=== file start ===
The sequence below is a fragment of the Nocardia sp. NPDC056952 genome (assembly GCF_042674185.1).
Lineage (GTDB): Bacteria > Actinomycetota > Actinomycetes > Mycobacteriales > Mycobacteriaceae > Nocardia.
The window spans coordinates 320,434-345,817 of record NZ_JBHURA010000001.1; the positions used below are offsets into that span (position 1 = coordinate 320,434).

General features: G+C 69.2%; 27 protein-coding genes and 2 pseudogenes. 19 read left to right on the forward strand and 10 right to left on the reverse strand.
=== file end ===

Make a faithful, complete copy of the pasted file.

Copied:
The sequence below is a fragment of the Nocardia sp. NPDC056952 genome (assembly GCF_042674185.1).
Lineage (GTDB): Bacteria > Actinomycetota > Actinomycetes > Mycobacteriales > Mycobacteriaceae > Nocardia.
The window spans coordinates 320,434-345,817 of record NZ_JBHURA010000001.1; the positions used below are offsets into that span (position 1 = coordinate 320,434).

General features: G+C 69.2%; 27 protein-coding genes and 2 pseudogenes. 19 read left to right on the forward strand and 10 right to left on the reverse strand.